Featured Videos

    Your JavaScript is turned off or you have an old version of Adobe's Flash Player. Get the latest Flash player.
    Ivorian Chocolate Makers Promote Locally-made Chocolatei
    X
    July 29, 2016 4:02 PM
    Ivory Coast is the world's top producer of cocoa but hardly any of it is processed into chocolate there. Instead, the cocoa is sent abroad to chocolate makers in Europe and elsewhere. This is a general problem throughout Africa – massive exports of raw materials but few finished goods. As Emilie Iob reports from Abidjan, several Ivorian entrepreneurs are working to change that formula - 100 percent Ivorian chocolate bar at a time.
    Video

    Video Ivorian Chocolate Makers Promote Locally-made Chocolate

    Ivory Coast is the world's top producer of cocoa but hardly any of it is processed into chocolate there. Instead, the cocoa is sent abroad to chocolate makers in Europe and elsewhere. This is a general problem throughout Africa – massive exports of raw materials but few finished goods. As Emilie Iob reports from Abidjan, several Ivorian entrepreneurs are working to change that formula - 100 percent Ivorian chocolate bar at a time.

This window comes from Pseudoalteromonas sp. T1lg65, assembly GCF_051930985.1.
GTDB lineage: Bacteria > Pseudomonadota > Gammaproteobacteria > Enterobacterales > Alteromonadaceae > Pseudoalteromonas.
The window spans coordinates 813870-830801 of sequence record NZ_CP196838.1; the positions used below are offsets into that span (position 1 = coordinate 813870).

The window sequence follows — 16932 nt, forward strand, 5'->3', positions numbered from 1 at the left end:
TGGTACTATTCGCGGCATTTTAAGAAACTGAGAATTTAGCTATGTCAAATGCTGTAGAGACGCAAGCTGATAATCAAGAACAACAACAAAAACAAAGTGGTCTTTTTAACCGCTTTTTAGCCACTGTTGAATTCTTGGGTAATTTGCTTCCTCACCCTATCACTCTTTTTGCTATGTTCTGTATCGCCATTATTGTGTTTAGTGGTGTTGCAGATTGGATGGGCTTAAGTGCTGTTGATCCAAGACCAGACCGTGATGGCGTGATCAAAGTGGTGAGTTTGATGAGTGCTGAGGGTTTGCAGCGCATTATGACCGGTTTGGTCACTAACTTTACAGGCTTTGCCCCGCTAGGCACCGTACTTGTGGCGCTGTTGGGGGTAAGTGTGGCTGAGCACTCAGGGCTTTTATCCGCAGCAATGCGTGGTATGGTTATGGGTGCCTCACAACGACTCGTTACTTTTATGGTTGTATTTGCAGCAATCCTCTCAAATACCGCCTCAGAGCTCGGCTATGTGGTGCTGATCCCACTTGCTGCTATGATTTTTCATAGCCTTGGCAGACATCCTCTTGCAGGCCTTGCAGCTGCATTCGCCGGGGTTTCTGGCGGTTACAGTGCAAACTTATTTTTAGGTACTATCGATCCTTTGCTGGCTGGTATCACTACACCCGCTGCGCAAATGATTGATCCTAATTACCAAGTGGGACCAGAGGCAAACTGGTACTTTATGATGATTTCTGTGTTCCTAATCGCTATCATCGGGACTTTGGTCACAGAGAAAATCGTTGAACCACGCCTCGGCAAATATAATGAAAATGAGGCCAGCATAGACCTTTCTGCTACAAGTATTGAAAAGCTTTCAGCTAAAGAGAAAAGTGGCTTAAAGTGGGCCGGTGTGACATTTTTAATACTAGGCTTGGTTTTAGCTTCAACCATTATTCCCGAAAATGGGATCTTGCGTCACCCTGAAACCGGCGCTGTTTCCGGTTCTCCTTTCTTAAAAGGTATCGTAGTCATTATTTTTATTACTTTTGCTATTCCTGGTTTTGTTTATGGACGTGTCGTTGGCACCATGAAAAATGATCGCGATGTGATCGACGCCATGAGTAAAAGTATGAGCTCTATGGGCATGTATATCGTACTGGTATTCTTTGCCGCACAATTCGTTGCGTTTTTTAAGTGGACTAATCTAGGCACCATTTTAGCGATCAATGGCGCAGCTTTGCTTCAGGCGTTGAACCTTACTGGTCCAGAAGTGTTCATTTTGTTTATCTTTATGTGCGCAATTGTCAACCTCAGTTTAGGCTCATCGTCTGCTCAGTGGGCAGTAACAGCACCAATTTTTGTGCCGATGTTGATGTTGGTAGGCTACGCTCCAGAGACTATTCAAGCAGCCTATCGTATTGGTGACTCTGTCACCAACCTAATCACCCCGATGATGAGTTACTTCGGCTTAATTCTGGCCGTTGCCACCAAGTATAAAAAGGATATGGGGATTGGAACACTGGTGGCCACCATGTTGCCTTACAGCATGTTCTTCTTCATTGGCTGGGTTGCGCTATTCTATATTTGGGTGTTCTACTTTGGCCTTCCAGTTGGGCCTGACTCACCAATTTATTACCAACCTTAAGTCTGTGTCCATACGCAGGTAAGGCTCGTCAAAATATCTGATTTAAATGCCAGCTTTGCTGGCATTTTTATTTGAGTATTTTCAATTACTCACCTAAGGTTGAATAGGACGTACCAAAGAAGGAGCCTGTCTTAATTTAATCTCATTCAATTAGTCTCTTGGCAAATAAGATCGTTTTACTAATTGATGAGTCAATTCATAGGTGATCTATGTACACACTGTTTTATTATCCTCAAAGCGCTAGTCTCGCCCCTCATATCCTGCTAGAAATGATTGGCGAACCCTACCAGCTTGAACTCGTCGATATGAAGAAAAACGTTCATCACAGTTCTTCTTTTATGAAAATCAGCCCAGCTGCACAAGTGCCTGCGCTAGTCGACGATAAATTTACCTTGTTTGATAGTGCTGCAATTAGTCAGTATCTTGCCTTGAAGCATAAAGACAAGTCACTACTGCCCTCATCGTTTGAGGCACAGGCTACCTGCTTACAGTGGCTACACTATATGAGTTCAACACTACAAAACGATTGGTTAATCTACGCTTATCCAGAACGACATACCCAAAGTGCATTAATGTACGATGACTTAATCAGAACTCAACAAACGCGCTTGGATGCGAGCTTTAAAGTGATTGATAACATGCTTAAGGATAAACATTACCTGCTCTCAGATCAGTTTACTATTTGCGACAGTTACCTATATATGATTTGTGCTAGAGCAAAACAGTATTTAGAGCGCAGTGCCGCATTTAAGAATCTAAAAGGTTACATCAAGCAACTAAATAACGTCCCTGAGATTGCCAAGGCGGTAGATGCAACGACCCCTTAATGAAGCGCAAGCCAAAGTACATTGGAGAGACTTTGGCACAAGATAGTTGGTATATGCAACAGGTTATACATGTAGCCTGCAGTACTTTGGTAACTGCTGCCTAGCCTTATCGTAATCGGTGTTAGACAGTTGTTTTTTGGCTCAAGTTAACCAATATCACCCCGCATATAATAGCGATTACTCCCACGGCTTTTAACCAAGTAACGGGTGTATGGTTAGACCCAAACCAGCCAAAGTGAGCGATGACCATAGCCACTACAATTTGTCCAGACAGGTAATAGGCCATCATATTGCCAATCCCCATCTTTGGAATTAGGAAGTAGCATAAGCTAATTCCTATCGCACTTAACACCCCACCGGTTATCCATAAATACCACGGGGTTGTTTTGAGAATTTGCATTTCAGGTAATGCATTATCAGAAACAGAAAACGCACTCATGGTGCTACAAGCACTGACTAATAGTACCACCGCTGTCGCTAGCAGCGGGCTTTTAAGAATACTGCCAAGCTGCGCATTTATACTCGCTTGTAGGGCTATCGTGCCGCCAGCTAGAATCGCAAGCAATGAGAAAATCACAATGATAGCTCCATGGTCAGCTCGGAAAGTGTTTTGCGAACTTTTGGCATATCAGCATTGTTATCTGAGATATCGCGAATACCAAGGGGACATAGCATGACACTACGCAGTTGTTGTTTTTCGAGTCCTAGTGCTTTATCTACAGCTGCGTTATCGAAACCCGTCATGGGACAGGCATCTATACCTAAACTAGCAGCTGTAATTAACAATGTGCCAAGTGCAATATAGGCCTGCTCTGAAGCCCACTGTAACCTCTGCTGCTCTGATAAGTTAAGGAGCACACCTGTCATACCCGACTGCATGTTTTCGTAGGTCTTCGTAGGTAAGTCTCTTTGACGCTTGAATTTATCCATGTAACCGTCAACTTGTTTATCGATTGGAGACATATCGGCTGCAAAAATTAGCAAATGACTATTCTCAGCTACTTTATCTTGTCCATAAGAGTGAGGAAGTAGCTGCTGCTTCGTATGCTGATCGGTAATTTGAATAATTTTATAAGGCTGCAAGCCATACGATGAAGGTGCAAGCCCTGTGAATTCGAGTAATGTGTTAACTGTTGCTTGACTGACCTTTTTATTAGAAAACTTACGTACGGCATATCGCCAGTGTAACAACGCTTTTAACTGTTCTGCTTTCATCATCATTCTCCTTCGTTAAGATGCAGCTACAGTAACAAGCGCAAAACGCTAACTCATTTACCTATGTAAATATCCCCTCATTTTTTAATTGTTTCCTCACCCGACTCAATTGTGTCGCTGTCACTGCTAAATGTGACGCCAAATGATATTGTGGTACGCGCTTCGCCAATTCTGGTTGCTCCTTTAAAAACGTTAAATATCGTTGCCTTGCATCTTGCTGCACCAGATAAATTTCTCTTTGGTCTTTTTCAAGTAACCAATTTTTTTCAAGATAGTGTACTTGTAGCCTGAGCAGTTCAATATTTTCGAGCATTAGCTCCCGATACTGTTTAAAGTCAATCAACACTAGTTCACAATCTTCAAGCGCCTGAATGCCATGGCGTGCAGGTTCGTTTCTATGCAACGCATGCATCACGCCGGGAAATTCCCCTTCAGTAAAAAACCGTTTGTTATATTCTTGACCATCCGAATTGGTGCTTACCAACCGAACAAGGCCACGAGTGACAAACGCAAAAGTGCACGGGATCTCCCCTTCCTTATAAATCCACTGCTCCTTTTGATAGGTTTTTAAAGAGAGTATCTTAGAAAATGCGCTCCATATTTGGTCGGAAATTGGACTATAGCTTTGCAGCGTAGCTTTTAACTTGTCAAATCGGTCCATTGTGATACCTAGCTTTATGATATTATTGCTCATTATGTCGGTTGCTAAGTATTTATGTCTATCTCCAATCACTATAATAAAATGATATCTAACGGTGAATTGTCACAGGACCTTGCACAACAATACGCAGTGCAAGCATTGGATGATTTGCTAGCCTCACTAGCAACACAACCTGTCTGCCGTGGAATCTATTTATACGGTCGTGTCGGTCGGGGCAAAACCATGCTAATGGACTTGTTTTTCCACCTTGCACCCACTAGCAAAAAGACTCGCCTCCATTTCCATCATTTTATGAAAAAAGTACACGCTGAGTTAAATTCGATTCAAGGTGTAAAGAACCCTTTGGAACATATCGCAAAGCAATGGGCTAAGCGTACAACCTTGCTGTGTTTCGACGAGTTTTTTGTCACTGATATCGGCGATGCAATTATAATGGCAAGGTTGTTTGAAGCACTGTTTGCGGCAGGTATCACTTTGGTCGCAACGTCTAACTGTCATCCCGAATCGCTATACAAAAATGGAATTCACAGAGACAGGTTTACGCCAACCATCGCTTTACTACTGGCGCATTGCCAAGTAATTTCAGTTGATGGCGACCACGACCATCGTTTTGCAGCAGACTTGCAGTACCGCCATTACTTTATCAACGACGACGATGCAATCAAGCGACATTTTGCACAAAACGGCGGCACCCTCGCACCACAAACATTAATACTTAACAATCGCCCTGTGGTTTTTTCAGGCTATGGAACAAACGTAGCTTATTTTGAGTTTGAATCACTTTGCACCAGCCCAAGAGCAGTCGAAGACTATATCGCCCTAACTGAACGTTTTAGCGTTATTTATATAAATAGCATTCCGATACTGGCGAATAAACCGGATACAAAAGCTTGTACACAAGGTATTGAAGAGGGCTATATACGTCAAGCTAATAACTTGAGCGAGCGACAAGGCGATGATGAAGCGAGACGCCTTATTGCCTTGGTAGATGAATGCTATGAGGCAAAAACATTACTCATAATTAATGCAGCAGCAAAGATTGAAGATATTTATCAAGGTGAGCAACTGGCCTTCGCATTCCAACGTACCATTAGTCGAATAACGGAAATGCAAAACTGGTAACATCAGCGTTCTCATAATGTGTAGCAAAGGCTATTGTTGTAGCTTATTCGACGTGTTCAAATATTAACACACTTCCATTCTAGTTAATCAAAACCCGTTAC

Video

    Video Tesla Opens Battery-Producing Gigafactory

    Two years after starting to produce electric cars, U.S. car maker Tesla Motors has opened the first part of its huge battery manufacturing plant, which will eventually cover more than a square kilometer. Situated close to Reno, Nevada, the so-called Gigafactory will eventually produce more lithium-ion batteries than were made worldwide in 2013. VOA's George Putic reports.
    Video

    Video Polio-affected Afghan Student Fulfilling Her Dreams in America

    Afghanistan is one of only two countries in the world where children still get infected by polio. The other is Pakistan. Mahbooba Akhtarzada who is from Afghanistan, was disabled by polio, but has managed to overcome the obstacles caused by this crippling disease. VOA's Zheela Nasari caught up with Akhtarzada and brings us this report narrated by Bronwyn Benito.